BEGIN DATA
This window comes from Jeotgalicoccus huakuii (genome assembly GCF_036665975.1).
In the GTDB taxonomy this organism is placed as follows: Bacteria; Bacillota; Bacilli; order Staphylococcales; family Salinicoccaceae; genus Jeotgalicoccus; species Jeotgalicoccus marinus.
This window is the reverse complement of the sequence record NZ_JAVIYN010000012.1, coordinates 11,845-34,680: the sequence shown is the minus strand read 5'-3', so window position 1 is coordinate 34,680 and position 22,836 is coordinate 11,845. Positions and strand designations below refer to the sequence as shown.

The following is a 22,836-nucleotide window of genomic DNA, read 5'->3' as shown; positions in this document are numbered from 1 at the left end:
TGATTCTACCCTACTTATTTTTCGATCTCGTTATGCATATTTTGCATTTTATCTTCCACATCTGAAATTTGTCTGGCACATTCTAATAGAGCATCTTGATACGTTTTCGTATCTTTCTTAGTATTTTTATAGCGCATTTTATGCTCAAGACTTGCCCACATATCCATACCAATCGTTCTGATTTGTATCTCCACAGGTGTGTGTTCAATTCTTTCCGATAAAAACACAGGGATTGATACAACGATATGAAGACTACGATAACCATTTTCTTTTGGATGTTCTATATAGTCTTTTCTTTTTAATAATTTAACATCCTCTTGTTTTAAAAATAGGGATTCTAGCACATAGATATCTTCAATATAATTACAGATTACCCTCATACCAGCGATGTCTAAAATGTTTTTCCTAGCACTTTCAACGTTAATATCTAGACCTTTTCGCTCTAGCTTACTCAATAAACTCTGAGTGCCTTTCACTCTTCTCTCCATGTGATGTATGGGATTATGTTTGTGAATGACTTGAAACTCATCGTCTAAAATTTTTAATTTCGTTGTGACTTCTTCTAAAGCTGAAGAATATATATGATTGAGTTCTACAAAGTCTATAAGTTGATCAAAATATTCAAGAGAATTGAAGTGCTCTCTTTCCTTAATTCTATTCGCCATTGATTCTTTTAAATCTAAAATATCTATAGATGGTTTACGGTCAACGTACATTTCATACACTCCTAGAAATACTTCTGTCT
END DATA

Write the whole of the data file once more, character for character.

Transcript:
This window comes from Jeotgalicoccus huakuii (genome assembly GCF_036665975.1).
In the GTDB taxonomy this organism is placed as follows: Bacteria; Bacillota; Bacilli; order Staphylococcales; family Salinicoccaceae; genus Jeotgalicoccus; species Jeotgalicoccus marinus.
This window is the reverse complement of the sequence record NZ_JAVIYN010000012.1, coordinates 11,845-34,680: the sequence shown is the minus strand read 5'-3', so window position 1 is coordinate 34,680 and position 22,836 is coordinate 11,845. Positions and strand designations below refer to the sequence as shown.

The following is a 22,836-nucleotide window of genomic DNA, read 5'->3' as shown; positions in this document are numbered from 1 at the left end:
TGATTCTACCCTACTTATTTTTCGATCTCGTTATGCATATTTTGCATTTTATCTTCCACATCTGAAATTTGTCTGGCACATTCTAATAGAGCATCTTGATACGTTTTCGTATCTTTCTTAGTATTTTTATAGCGCATTTTATGCTCAAGACTTGCCCACATATCCATACCAATCGTTCTGATTTGTATCTCCACAGGTGTGTGTTCAATTCTTTCCGATAAAAACACAGGGATTGATACAACGATATGAAGACTACGATAACCATTTTCTTTTGGATGTTCTATATAGTCTTTTCTTTTTAATAATTTAACATCCTCTTGTTTTAAAAATAGGGATTCTAGCACATAGATATCTTCAATATAATTACAGATTACCCTCATACCAGCGATGTCTAAAATGTTTTTCCTAGCACTTTCAACGTTAATATCTAGACCTTTTCGCTCTAGCTTACTCAATAAACTCTGAGTGCCTTTCACTCTTCTCTCCATGTGATGTATGGGATTATGTTTGTGAATGACTTGAAACTCATCGTCTAAAATTTTTAATTTCGTTGTGACTTCTTCTAAAGCTGAAGAATATATATGATTGAGTTCTACAAAGTCTATAAGTTGATCAAAATATTCAAGAGAATTGAAGTGCTCTCTTTCCTTAATTCTATTCGCCATTGATTCTTTTAAATCTAAAATATCTATAGATGGTTTACGGTCAACGTACATTTCATACACTCCTAGAAATACTTCTGTCT